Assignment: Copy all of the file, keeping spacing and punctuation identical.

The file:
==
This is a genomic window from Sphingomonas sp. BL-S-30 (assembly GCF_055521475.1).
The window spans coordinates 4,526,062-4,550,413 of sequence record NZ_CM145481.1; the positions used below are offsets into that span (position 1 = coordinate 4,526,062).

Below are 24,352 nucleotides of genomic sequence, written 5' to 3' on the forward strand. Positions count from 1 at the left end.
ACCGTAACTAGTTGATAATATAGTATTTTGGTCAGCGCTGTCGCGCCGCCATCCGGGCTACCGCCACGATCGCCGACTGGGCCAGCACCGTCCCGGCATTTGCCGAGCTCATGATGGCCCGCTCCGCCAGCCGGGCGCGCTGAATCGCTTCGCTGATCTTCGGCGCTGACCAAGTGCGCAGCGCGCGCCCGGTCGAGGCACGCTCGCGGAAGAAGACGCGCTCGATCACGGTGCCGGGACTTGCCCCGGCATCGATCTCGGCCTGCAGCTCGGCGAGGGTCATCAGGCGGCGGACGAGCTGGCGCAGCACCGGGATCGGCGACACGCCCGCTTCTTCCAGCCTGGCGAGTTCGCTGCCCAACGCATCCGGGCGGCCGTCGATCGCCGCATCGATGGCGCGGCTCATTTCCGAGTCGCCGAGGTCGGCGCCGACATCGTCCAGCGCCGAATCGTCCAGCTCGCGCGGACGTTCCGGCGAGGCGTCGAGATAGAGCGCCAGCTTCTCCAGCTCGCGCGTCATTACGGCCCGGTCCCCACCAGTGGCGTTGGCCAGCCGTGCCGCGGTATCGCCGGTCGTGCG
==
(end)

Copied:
This is a genomic window from Sphingomonas sp. BL-S-30 (assembly GCF_055521475.1).
The window spans coordinates 4,526,062-4,550,413 of sequence record NZ_CM145481.1; the positions used below are offsets into that span (position 1 = coordinate 4,526,062).

Below are 24,352 nucleotides of genomic sequence, written 5' to 3' on the forward strand. Positions count from 1 at the left end.
ACCGTAACTAGTTGATAATATAGTATTTTGGTCAGCGCTGTCGCGCCGCCATCCGGGCTACCGCCACGATCGCCGACTGGGCCAGCACCGTCCCGGCATTTGCCGAGCTCATGATGGCCCGCTCCGCCAGCCGGGCGCGCTGAATCGCTTCGCTGATCTTCGGCGCTGACCAAGTGCGCAGCGCGCGCCCGGTCGAGGCACGCTCGCGGAAGAAGACGCGCTCGATCACGGTGCCGGGACTTGCCCCGGCATCGATCTCGGCCTGCAGCTCGGCGAGGGTCATCAGGCGGCGGACGAGCTGGCGCAGCACCGGGATCGGCGACACGCCCGCTTCTTCCAGCCTGGCGAGTTCGCTGCCCAACGCATCCGGGCGGCCGTCGATCGCCGCATCGATGGCGCGGCTCATTTCCGAGTCGCCGAGGTCGGCGCCGACATCGTCCAGCGCCGAATCGTCCAGCTCGCGCGGACGTTCCGGCGAGGCGTCGAGATAGAGCGCCAGCTTCTCCAGCTCGCGCGTCATTACGGCCCGGTCCCCACCAGTGGCGTTGGCCAGCCGTGCCGCGGTATCGCCGGTCGTGCG